The other solid element of Zoo City was its world. Urban South Africa of the magical near-future is a fascinating place. The main fantastic element are the animals themselves. People who have done significant wrong (and this is very vague; more on that later) suddenly develop a bad case of the animal companion edge. They also pick up a single psychic talent, as in Zinzi’s Saint Anthony routine. Zoos are hated and feared and so on and they have their own sort of sub-society. There’s also magic of a more shamanic sort that seems to be accessible to anyone who puts in the time and effort, though I got the idea that a lot of that was fraudulent or just wholly unreliable. That angle isn’t explored too much. Actually, a lot of things aren’t explored. In some places, as in world building elements, that’s alright. I don’t need the story interrupted for an in-depth and pedantic history of the practice of magic.

In other places, it thoroughly disrupts your enjoyment of and investment in the story. Take the animals. I have no idea what the actual criteria are for getting one. The implication is that murder is the big cause, but how direct it has to be escapes me. Zinzi herself is really unclear about what precisely went down to summon Sloth to her. One character seems to have picked his up in self-defense. Another seems awfully unlikely to have killed anyone. Most Zoos seem to be out on the streets, so either grimdark future South Africa has a really, really lenient court system when it comes to murder or you can also get one for petty crimes. But if you don’t have to do anything quite that bad, then why are so many gleefully evil people hanging out un-animaled? I have no idea. And, aside from distracting confusion, the whole situation leads to what I’m going to call the True Blood problem. We’re told that animaled folks deserve our understanding and are unfairly targeted. I’m okay with that. I’m a nerd, and as with most nerds I was picked on in school and am educated enough to be a bleeding-heart liberal. I side with the downtrodden. But since you apparently do have to be a fairly scary person to get an animal and whatever does the deciding is apparently infallible, I think it’s fair to be wary of people who are wearing their “accessory to murder at minimum” badges. I’m not for ostracizing and punishing those who commit criminal acts forever, but it’s a fair indication that you’re dealing with a person who ought to be treated with caution.

Anyway. That’s the trouble with the world. Then come the characters. Some of the side characters are pretty amusing, in a mild way. The bad guys are pretty good bad guys, even if most of them have inscrutable motives for everything they do, whether they’re the Club Evil mercenaries from hell or some guy who doesn’t like Zinzi for some reason and harasses her the whole book because he seems to feel like it. I have a theory that that guy has a thing for her boyfriend. Speaking of whom, Benoit really should be kinda interesting, but he isn’t. He has a colorful and tragic past and a strange present and seems to be one of the few people in the book who’s actually kind of nice or admirable, but he ends up just sort of occupying space.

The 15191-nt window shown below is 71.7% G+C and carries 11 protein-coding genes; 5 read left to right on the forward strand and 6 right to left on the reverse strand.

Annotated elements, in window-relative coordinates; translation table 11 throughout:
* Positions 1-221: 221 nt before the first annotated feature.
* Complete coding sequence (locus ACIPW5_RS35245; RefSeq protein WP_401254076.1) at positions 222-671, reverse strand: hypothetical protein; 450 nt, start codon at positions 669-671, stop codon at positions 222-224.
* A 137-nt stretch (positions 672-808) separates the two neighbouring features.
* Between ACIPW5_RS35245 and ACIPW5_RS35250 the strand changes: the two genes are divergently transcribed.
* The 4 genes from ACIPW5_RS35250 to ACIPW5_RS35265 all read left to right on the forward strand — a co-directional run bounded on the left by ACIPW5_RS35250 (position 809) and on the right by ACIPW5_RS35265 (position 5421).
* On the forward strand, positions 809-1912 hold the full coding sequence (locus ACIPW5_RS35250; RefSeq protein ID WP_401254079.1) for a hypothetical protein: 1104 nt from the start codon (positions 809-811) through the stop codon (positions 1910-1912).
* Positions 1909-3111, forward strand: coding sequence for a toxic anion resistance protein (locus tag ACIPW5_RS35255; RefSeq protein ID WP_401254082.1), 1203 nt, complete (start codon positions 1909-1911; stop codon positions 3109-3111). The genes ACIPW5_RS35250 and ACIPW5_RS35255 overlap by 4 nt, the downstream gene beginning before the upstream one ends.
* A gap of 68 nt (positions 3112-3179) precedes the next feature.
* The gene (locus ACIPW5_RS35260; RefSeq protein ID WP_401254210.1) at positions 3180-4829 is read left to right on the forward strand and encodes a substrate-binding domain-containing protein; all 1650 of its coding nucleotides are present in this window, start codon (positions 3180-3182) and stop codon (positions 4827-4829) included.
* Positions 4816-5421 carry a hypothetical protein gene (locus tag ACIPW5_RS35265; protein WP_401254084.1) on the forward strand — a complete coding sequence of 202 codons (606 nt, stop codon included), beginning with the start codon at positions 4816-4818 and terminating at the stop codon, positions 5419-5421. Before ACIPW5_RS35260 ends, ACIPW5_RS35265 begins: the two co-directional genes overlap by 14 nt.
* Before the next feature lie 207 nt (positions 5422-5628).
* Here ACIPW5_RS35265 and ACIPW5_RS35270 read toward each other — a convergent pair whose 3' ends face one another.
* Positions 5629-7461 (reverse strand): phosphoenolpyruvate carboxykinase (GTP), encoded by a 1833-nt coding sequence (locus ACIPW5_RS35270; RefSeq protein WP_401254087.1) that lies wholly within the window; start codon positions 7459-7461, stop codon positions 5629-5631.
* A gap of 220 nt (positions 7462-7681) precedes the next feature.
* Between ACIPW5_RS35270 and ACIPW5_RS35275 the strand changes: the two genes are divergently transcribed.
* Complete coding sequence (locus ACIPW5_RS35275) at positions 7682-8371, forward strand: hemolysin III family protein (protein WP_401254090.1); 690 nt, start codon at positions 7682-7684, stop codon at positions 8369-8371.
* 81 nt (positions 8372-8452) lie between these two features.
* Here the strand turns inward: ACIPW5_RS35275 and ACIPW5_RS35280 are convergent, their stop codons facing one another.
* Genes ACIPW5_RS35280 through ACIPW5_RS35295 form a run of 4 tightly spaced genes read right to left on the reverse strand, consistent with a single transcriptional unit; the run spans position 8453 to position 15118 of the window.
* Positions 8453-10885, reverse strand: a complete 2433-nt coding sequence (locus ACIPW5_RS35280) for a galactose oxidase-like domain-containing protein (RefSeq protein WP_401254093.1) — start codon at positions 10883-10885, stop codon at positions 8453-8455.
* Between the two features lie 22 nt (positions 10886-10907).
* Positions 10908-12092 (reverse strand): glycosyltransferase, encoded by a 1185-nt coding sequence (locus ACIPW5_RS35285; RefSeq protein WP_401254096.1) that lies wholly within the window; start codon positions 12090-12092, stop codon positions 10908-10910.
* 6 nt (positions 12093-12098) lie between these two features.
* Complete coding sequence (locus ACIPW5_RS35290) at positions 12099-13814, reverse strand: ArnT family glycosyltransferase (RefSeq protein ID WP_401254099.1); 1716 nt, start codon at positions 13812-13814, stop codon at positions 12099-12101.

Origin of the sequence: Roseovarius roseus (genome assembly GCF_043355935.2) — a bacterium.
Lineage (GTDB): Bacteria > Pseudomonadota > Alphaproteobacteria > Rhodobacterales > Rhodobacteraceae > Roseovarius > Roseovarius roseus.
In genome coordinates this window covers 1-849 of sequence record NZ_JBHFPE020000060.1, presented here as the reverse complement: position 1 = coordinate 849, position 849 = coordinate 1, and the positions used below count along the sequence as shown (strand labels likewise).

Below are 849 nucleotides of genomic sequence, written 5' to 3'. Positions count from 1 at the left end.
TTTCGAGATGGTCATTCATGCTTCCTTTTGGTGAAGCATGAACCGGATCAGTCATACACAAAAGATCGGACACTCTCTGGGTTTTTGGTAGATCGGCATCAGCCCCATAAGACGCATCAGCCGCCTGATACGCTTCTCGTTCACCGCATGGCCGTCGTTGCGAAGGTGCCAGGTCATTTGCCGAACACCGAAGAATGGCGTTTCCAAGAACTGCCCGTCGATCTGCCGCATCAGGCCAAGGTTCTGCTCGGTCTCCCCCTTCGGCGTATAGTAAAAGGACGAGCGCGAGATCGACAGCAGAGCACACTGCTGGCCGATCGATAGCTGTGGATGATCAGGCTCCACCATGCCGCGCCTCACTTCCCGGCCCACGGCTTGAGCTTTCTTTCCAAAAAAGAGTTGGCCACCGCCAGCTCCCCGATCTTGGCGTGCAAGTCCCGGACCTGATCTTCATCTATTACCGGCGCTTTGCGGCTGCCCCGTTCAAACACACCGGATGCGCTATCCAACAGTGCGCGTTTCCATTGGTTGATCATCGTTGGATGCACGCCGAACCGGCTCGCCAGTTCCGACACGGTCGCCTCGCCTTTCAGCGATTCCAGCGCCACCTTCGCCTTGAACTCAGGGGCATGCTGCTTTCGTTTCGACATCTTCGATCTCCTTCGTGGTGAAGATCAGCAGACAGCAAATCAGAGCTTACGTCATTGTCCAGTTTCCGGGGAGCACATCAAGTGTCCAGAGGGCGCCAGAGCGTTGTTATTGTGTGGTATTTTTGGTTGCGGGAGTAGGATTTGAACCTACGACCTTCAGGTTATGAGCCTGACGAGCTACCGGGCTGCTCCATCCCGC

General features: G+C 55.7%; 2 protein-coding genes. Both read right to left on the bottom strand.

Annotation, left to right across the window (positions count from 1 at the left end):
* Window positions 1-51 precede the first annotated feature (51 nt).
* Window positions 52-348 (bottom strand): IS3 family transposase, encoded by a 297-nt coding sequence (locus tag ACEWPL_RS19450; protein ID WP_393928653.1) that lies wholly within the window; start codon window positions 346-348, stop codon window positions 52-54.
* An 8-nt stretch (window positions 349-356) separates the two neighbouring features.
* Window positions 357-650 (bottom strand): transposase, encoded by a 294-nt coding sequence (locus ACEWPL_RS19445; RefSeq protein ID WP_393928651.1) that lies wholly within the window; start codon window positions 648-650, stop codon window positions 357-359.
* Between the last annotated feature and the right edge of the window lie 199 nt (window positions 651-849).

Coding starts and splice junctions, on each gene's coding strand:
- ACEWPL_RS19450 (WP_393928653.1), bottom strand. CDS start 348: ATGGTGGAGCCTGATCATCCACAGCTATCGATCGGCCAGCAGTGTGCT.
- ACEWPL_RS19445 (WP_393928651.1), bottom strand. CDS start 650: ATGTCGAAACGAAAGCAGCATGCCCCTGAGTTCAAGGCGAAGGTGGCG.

And as for Zinzi herself… You spend the bulk of the book inside her head, and you clearly find that she’s quite convinced that she’s an unpleasant person who never does anything right. Usually, when a character harps on that point, it gets one of two reactions. If it’s done right, you say to yourself, “Oh, poor character, you just need to believe in yourself! You’re a good person!” If it’s done poorly, the reader is left thinking, “Oh, shut up, you Mary-Sue pain in the ass.” Neither of these things happened when I read about Zinzi’s self-esteem problem. All I could think was, “Yeah, you are a fundamentally unpleasant person who never seems to accomplish a damn thing.”

I don’t mind a villain protagonist. They’re great sometimes. Richard III, Severian, Artemis Fowl (early books); they’re all good. But that’s not what Zinzi is. I don’t mind antiheroes. They’re more fun, really. But Zinzi’s not really an antihero. Her great sin isn’t something she tries to redeem herself for. I have no idea what her great sin was. There’s never any hint at what really happened or why. There’s no suggestion that she didn’t just do something terrible because it was easiest. She’s ultimately not a hero. She doesn’t learn or grow. She doesn’t accomplish anything.

Which brings us to the slice of life plot. That’s all I can call it, because the story goes nowhere. It’s not what I’d call a tragedy in the traditional sense. There’s no fall. There’s no decline. It’s not even really a downer ending where they get a disease and lose the farm. It’s just fundamentally nothing. The world is the same place at the end of the story as in the beginning. A few people die or are terribly damaged. A few people don’t or aren’t. World keeps on spinning. This is not A Day in the Life of Ivan Denisovich. This is just kind of a blank space.

It’s what I’m going to dub the China Meiville problem. There’s a wonderful world full of wonderful creatures and institutions and magic. The words are beautiful, even when what they bring to life is ugly. And yet there’s no substance. None of the characters resonate. None of the story holds up. Know the phrase “and nothing of value was lost?” In Zoo City, nothing of value is gained.

And yet I have to recommend it. It’s groundbreaking and well executed and interesting. And yet.